The focus shifts from the community life to the life of the individual believer and the qualiity of his life. Gifts like the virtues of humility and wisdom are besought, as well as purity of understanding to discern the Divine Will. Protection is sought against such evils as lust, wrath, greed, attachment and pride. Fellowship is craved with persons of faith and purity. Words of thanksgivings or words seeking God's blessing are finally added, depending upon what the occasion is. Ardās always concludes with a prayer for the welfare and prosperity for all mankind.

        The whole assembly stands with folded hands to say ardās facing the Gurū Granth Sāhib when it is present. In the absence of the Gurū Granth Sāhib, it can be facing in any direction. Usually, a supplicatory śabda (hymn) is recited upon rising for ardās. Anyone from among the assembly can lead ardās

        At prescribed intervals during ardās, the entire saṅgat associates itself with the leader repeating at his instance, 'Vāhigurū'. As the ardās concludes, the whole congregation kneels down and then rises again and utters in unison, 'Vāhigurū Jī kā Khālsā Vāhigurū Jī kī Fateh'-The Khālsā belongs to the Lord to whom too belongs the Victory. This is followed by the slogan 'Bole so Nihāl' - he who pronounces these words shall be fulfilled, to which the whole assembly responds by shouting, 'Sat Srī Akāl'- True is the Timeless Lord.

        Although, in its structure ardās is essentially a congregational prayer, it is equally the prayer for the individual. It is non-isolationalistic in character, not being for the individual alone, nor even only for the congregation. It is for the entire panth. It gives the individual a sense of unity with the community as well as with mankind at large.

        Ardās has evolved over a long period of time and in this process it has not only absorbed several facets of the history of the community, but has also acquired a literary excellence. It is an exceedingly fine piece of prose in which there is a continuous flow of words and ideas carefully chosen. This aids the participants to attune themselves to the spiritual atmosphere it generates.

        Below is given the ardās (English version) recited at the World Conference on Religion and Peace held at Kyoto, Japan, in October 1970. With the exception of the para concerning the particular purpose for which the ardās is performed, the remaining portions are generally the same for all occasions.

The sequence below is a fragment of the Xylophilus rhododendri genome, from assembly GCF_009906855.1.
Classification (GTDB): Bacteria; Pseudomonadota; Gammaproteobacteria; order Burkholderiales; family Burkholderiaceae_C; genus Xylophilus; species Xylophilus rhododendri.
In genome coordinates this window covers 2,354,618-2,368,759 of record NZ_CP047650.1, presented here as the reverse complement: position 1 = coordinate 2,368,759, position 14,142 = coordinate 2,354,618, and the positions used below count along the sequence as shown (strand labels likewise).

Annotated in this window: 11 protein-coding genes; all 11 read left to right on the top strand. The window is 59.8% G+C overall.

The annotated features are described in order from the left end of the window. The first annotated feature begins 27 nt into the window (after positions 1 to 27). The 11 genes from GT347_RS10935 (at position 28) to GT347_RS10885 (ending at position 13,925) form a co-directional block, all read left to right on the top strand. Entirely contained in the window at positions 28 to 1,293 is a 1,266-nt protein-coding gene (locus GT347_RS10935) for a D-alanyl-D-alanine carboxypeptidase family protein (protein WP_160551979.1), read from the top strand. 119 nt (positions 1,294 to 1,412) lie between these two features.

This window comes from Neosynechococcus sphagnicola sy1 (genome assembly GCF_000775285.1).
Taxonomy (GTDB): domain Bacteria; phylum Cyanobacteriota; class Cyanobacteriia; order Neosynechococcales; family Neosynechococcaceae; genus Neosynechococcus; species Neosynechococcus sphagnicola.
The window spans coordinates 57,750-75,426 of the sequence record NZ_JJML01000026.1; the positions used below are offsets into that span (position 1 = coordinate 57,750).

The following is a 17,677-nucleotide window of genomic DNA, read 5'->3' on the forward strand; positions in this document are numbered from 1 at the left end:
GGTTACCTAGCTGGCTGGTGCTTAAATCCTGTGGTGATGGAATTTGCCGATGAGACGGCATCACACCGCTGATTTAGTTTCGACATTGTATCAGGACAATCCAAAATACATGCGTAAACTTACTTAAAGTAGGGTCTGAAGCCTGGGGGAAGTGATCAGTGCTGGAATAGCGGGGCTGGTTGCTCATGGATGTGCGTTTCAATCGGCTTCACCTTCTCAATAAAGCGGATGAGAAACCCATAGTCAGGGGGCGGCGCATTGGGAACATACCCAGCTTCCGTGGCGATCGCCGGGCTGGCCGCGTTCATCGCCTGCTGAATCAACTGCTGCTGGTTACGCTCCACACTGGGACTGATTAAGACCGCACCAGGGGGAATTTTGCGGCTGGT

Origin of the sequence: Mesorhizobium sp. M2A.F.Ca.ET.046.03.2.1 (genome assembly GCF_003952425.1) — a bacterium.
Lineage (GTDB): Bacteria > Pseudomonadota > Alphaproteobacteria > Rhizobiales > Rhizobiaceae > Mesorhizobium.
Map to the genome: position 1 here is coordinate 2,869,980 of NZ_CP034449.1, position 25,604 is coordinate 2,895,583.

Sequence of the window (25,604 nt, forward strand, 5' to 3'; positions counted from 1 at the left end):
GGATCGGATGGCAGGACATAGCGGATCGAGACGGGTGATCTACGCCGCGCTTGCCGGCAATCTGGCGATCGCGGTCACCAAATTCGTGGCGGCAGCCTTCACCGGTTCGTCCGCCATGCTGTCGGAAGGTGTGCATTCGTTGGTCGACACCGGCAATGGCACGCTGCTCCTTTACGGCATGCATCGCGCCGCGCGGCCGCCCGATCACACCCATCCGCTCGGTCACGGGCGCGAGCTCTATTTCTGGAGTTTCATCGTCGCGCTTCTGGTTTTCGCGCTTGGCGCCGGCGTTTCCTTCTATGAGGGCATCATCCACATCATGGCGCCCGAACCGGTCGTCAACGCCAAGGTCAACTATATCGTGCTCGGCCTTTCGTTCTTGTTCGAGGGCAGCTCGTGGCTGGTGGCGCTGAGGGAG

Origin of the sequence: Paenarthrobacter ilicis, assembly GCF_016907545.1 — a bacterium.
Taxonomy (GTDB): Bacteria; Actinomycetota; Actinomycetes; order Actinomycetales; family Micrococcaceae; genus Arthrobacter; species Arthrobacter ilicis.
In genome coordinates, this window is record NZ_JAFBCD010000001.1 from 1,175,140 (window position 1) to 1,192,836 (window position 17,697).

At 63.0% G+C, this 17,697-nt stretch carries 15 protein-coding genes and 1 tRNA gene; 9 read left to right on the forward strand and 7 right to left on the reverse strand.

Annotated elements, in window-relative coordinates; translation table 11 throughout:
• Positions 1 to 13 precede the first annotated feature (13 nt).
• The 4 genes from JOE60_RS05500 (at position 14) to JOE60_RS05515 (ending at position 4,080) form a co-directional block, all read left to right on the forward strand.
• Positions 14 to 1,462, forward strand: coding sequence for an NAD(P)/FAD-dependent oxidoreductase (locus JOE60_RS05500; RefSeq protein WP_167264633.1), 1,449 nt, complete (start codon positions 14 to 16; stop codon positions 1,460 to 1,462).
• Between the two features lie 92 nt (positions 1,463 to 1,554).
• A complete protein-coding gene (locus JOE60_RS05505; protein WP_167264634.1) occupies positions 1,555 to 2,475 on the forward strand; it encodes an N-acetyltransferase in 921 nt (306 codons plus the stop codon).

The Text of Ardās

Unto The One Supreme God Who by the grace of Satgurū is realized.

        Remember, first, God the Almighty :

        think then of Gurū Nānak : of Aṅgad

        Gurū and Amar Dās, and Rām Dās.

        May their protection be ever with us!

        Remember Arjan, Hargobind, and the holy Har Rāi.

        Let us think of the holy Har Krishan

        whose sight annuls all sorrow.

        Let us remember Tegh Bahādur, and

        all the nine treasures will come flowing in.

        May He protect us everywhere!

        May the Tenth King, the holy Gurū

        Gobind Siṅgh, the lord of hosts,

        master of the hawk, and protector of faith, help us everywhere!

        Turn your thoughts, O Khālsā, to the

        Gurū Granth Sāhib, the visible body

        of the Gurūs, and their word, and say, Vāhigurū, Glory be to God!!

        The five Loved Ones, the Gurū's four

        sons, the Forty saved and other holy

        and heroic men, saints and martyrs :

        remember their selfless and heroic

        deeds, and say, Vāhigurū, Glory be

        to God!

        Those, men and women, who laid down

        their lives in the cause of faith, who

         suffered themselves to be cut up limb

        by limb, and had their scalps

        scraped off, were broken on the wheel,

        were sawn or flayed alive and yet

        uttered not a moan from their lips, and re-

        mained steadfast in their Sikh